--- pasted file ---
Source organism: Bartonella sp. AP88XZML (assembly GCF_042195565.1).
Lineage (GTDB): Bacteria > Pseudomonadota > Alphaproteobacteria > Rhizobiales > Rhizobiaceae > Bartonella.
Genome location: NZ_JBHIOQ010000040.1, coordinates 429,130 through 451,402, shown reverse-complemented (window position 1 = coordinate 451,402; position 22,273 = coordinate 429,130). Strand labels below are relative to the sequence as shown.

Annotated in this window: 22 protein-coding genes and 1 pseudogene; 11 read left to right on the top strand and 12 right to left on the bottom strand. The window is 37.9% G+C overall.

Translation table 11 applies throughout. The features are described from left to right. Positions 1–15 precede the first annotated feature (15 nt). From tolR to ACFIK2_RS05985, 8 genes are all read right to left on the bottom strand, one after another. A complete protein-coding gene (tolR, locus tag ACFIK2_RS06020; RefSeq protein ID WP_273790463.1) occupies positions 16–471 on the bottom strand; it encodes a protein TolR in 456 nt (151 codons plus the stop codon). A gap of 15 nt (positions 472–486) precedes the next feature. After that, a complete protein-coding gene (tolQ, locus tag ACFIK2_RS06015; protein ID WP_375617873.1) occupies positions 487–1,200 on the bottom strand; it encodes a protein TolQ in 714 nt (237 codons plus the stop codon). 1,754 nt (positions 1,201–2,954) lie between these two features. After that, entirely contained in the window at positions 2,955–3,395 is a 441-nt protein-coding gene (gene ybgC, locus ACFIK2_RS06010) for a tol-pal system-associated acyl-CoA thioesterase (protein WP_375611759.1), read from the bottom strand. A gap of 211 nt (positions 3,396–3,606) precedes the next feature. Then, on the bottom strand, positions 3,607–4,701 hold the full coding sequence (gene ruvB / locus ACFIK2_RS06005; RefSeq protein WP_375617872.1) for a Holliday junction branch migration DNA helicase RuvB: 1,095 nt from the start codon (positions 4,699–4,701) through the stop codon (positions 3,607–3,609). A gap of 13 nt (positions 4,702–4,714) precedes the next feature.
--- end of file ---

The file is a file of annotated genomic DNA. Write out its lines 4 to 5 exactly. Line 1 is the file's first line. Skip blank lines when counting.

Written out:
Annotated in this window: 22 protein-coding genes and 1 pseudogene; 11 read left to right on the top strand and 12 right to left on the bottom strand. The window is 37.9% G+C overall.

Translation table 11 applies throughout. The features are described from left to right. Positions 1–15 precede the first annotated feature (15 nt). From tolR to ACFIK2_RS05985, 8 genes are all read right to left on the bottom strand, one after another. A complete protein-coding gene (tolR, locus tag ACFIK2_RS06020; RefSeq protein ID WP_273790463.1) occupies positions 16–471 on the bottom strand; it encodes a protein TolR in 456 nt (151 codons plus the stop codon). A gap of 15 nt (positions 472–486) precedes the next feature. After that, a complete protein-coding gene (tolQ, locus tag ACFIK2_RS06015; protein ID WP_375617873.1) occupies positions 487–1,200 on the bottom strand; it encodes a protein TolQ in 714 nt (237 codons plus the stop codon). 1,754 nt (positions 1,201–2,954) lie between these two features. After that, entirely contained in the window at positions 2,955–3,395 is a 441-nt protein-coding gene (gene ybgC, locus ACFIK2_RS06010) for a tol-pal system-associated acyl-CoA thioesterase (protein WP_375611759.1), read from the bottom strand. A gap of 211 nt (positions 3,396–3,606) precedes the next feature. Then, on the bottom strand, positions 3,607–4,701 hold the full coding sequence (gene ruvB / locus ACFIK2_RS06005; RefSeq protein WP_375617872.1) for a Holliday junction branch migration DNA helicase RuvB: 1,095 nt from the start codon (positions 4,699–4,701) through the stop codon (positions 3,607–3,609). A gap of 13 nt (positions 4,702–4,714) precedes the next feature.